It’s a cold, blustery Fourth of July in England, American Independence Day. The day the middle-class revolutionaries from Cromwell and the Pilgrim Fathers onwards came up with a new world order based on democracy and reason, a republic free from the tyranny of kings and the right of a militia to bear arms in order to keep the government in check.
Yeah, right. Good luck with the project.
Like most social experiments it didn’t turn out quite the way the disconnected, well-off theorists thought it would. The same way it didn’t for the unemployed stacked in concrete brutalist tower blocks with piss-smelling broken lifts who bafflingly failed to appreciate the exciting statements in post-modern architecture they were stacked in against the day someone would want shipbuilders again, or find enough estate agencies to re-train them into.
Say goodbye, it’s Independence Day
I took a walk around my own not very urban manor today as the wind buffeted and only now and again brought warm gusts of wind smelling of the spice of summer trees. Someone who’s just reviewed Not Your Heart Away asked if there was going to be a sequel, a future past world where Ben goes to America to find Claire, in a fictional world where he doesn’t know he’s looking for her, except he always would. It made me remember another Independence Day very nearly thirty years ago, a summer so hot by a lake in Wisconsin that no-one could believe the thermometer by the basketball court, way over a hundred, when it was still hot when the PA system blew Taps and we hauled down the Stars and Bars for the day, the same way we did every day that summer on summer camp. It wasn’t quite like the Springsteen song but it was pretty close. We just didn’t believe nothing we could say or do wouldn’t change anything now. We were all a lot younger then.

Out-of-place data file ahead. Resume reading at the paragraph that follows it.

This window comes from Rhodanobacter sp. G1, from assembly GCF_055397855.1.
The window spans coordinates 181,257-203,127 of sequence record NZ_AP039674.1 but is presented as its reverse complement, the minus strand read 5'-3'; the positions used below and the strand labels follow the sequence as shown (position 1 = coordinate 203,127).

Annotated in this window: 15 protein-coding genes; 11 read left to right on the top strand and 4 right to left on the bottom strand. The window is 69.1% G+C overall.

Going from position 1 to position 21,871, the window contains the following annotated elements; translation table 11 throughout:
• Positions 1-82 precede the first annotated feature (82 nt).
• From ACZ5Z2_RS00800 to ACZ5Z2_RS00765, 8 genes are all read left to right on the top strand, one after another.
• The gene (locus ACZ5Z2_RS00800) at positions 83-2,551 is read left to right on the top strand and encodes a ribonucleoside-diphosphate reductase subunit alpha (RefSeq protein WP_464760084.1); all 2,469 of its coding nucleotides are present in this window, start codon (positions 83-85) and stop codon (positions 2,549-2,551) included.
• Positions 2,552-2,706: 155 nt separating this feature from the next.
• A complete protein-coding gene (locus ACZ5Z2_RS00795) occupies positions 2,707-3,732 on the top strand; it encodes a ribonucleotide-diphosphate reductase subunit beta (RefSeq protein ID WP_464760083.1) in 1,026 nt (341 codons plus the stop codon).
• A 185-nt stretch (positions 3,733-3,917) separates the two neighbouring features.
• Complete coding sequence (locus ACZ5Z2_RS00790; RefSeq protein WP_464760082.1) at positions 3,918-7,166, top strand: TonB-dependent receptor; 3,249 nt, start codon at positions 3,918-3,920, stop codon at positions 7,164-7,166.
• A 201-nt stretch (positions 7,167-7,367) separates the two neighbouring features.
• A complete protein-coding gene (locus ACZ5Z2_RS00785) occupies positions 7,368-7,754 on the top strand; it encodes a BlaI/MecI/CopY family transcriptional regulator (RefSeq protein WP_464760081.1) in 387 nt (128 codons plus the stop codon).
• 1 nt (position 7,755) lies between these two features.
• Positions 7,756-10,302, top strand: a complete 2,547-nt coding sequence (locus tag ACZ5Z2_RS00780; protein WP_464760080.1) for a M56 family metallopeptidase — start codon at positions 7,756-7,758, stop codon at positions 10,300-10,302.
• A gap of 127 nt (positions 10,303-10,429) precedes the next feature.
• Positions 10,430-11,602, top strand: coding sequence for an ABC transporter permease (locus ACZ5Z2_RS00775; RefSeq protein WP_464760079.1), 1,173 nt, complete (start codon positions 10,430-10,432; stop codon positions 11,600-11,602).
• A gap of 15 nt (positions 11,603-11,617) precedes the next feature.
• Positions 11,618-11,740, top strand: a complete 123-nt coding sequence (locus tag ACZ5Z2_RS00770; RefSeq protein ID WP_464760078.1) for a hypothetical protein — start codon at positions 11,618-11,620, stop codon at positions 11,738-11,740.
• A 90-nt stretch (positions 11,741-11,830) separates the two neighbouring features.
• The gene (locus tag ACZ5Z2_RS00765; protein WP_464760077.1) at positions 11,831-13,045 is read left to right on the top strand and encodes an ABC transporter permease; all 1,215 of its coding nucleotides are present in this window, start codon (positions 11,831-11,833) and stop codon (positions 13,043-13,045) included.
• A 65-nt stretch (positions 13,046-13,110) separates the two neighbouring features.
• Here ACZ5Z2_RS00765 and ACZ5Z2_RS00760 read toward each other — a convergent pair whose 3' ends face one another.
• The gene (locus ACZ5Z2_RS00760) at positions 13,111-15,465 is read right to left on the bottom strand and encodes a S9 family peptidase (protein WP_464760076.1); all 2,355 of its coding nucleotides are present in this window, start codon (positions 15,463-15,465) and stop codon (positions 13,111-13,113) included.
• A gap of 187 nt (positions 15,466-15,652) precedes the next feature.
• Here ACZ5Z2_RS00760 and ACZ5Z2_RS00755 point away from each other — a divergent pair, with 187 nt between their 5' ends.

The heat bent the light and weighed so heavy on us we could hardly get the energy to pile into my old Chevrolet station wagon and go down to Gene Fleck’s Meadow Inn bar to see if Nancy-Jean and the other girls from the nearby summer camps were suffering from the heat too, after work, and how many clothes they’d be wearing to deal with it.
It was a long, good summer, a long time ago.